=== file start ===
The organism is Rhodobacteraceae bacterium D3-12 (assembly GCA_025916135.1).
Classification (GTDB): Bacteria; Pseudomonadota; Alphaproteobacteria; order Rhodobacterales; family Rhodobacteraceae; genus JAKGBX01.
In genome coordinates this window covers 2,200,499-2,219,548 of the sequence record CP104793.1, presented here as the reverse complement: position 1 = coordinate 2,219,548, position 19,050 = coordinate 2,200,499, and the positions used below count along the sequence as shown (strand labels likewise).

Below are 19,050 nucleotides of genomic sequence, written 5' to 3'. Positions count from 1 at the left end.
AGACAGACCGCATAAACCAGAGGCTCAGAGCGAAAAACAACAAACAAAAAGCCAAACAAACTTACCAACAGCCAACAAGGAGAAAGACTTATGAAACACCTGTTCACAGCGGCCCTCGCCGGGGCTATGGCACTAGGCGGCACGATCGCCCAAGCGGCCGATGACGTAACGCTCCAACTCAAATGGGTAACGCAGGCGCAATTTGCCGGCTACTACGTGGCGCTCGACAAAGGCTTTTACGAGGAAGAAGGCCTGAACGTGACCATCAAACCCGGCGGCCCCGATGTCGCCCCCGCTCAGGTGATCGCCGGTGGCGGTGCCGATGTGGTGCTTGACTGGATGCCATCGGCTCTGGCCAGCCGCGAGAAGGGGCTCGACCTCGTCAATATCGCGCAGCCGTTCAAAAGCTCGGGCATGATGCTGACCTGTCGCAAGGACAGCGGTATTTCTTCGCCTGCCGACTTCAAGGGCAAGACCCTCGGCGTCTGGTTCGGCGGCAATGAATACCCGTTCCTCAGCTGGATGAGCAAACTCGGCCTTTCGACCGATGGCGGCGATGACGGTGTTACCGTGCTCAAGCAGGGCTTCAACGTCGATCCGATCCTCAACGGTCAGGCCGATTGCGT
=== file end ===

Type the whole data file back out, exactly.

The organism is Rhodobacteraceae bacterium D3-12 (assembly GCA_025916135.1).
Classification (GTDB): Bacteria; Pseudomonadota; Alphaproteobacteria; order Rhodobacterales; family Rhodobacteraceae; genus JAKGBX01.
In genome coordinates this window covers 2,200,499-2,219,548 of the sequence record CP104793.1, presented here as the reverse complement: position 1 = coordinate 2,219,548, position 19,050 = coordinate 2,200,499, and the positions used below count along the sequence as shown (strand labels likewise).

Below are 19,050 nucleotides of genomic sequence, written 5' to 3'. Positions count from 1 at the left end.
AGACAGACCGCATAAACCAGAGGCTCAGAGCGAAAAACAACAAACAAAAAGCCAAACAAACTTACCAACAGCCAACAAGGAGAAAGACTTATGAAACACCTGTTCACAGCGGCCCTCGCCGGGGCTATGGCACTAGGCGGCACGATCGCCCAAGCGGCCGATGACGTAACGCTCCAACTCAAATGGGTAACGCAGGCGCAATTTGCCGGCTACTACGTGGCGCTCGACAAAGGCTTTTACGAGGAAGAAGGCCTGAACGTGACCATCAAACCCGGCGGCCCCGATGTCGCCCCCGCTCAGGTGATCGCCGGTGGCGGTGCCGATGTGGTGCTTGACTGGATGCCATCGGCTCTGGCCAGCCGCGAGAAGGGGCTCGACCTCGTCAATATCGCGCAGCCGTTCAAAAGCTCGGGCATGATGCTGACCTGTCGCAAGGACAGCGGTATTTCTTCGCCTGCCGACTTCAAGGGCAAGACCCTCGGCGTCTGGTTCGGCGGCAATGAATACCCGTTCCTCAGCTGGATGAGCAAACTCGGCCTTTCGACCGATGGCGGCGATGACGGTGTTACCGTGCTCAAGCAGGGCTTCAACGTCGATCCGATCCTCAACGGTCAGGCCGATTGCGT